Blockading Faslane

News from the frontline - the battle against Trident

When I heard the police car coming up behind us, I just shouted “Run!” and sprinted down to the road. Before I really knew what was happening, let alone before I had thought about it, I was flat on my back on the tarmac, linking hands with my friends through concrete-coated tubes, with police cars slamming on the brakes behind us. It was seven in the morning on a freezing late December day, and I had just defied the law for the first time.

We were trying to stop traffic entering through the South Gate of the Trident nuclear submarine base; not far away, we had friends climbing lampposts at the North Gate to set up a blockade there. We were a small group of Scottish students who had decided to spend some of their Christmas break in the cells. Our blockade was only one of over forty since the beginning of October; our eight arrests only eight among over four hundred and fifty. Faslane 365, the umbrella name for these blockades, is civil disobedience on an enormous scale.

I've been seriously involved in activism and protest since the time of the wars on Afghanistan and Iraq, when I, as did pupils at other schools across the country, helped organise a mass school walk-out in protest against our bloodthirsty foreign policy. Since then I've attended demos, spoken at meetings and rallies, and organised petitions on many different issues. But what I was part of at Faslane was something very different altogether.

I first realised just how dissatisfied with street protest I had become at London's iCount rally on November 4th—the biggest ever protest on the climate issue, it was a huge, slickly-organised, exemplary piece of inclusive activism. But its messages inspired almost nothing in me: that if we all did our bit then we could avert climate chaos, and that if we just shouted loud enough then the politicians simply had to hear us.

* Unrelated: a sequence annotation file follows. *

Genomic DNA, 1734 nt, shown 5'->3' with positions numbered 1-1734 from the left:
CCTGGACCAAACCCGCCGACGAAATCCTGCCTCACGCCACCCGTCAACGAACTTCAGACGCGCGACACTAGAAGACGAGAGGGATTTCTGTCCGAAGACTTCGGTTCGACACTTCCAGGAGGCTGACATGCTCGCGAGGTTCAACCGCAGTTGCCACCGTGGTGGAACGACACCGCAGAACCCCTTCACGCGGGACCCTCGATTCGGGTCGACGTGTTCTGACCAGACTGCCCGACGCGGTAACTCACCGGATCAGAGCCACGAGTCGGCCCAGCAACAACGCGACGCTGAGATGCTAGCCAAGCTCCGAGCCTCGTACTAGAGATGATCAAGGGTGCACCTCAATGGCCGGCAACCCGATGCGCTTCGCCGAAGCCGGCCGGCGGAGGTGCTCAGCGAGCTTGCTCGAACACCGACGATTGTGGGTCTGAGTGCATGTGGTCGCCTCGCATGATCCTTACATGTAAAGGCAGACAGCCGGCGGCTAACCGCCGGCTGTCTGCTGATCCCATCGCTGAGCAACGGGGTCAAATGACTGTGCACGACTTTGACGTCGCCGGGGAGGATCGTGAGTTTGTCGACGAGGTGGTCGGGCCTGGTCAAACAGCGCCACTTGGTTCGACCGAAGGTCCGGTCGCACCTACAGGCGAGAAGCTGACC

The problem was that they don't. “They” don't have to hear us at all. They can take our protest under advisement, and despite public outcry and opposition from political parties that are supposed to be to the right of Labour, our government won't even enforce measly year-on-year reductions in carbon emissions, buying us off with an impotent Climate Bill.

This should not have come as a surprise. Back in 2003, over a million people marched through London in the biggest protests this country has ever seen—and yet there has been no turning away from our disastrous course in Iraq. We do not have to be listened to.

And so amongst activists like me—especially students, with our luxurious lack of property and power—there is an increasing movement towards more desperate means. The thinking goes like this: if you won't cut carbon emissions, we will invade Drax power station and turn off its equipment ourselves. If you won't act on budget air travel, we will occupy the runways and stop the plans from landing ourselves. And if you won't even do so much as hold a meaningful debate in Westminster on the issue of our nuclear “deterrent” in this the year of its potential renewal, then we will prevent Faslane from functioning ourselves. If our right to speak publicly on these issues is so ineffective, then we will assert our right to ignore the laws of this apparently suicidal country in an effort to set it on a survivable course.

When enough people start to think like this, something very strange starts to happen, as it has at Faslane. The system we are protesting against can't cope. 474 people have been arrested for breach of the peace at Faslane so far, but only four have been prosecuted. The rest of us get a night in the cells and a slap on the wrist. There are simply too many of us to deal with properly; it is system malfunction.

Around a fortnight ago, a blockade of academics and students rushed the North Gate at Faslane en masse, taking the police there so by surprise that they had no choice but to let them stay. The blockade grew and grew in numbers until finally MoD police had to be called in to break it. It lasted a full six hours with a truly celebratory atmosphere; even veteran blockaders were taken back by its success. I defy anyone to find that uninspiring.

Press coverage of Faslane is increasing as the 365 movement storms onward. A lot of people have spent a lot of time, energy, and hours in the police cells to get that far. But there are many more people still willing to take on the cost to push the movement yet further.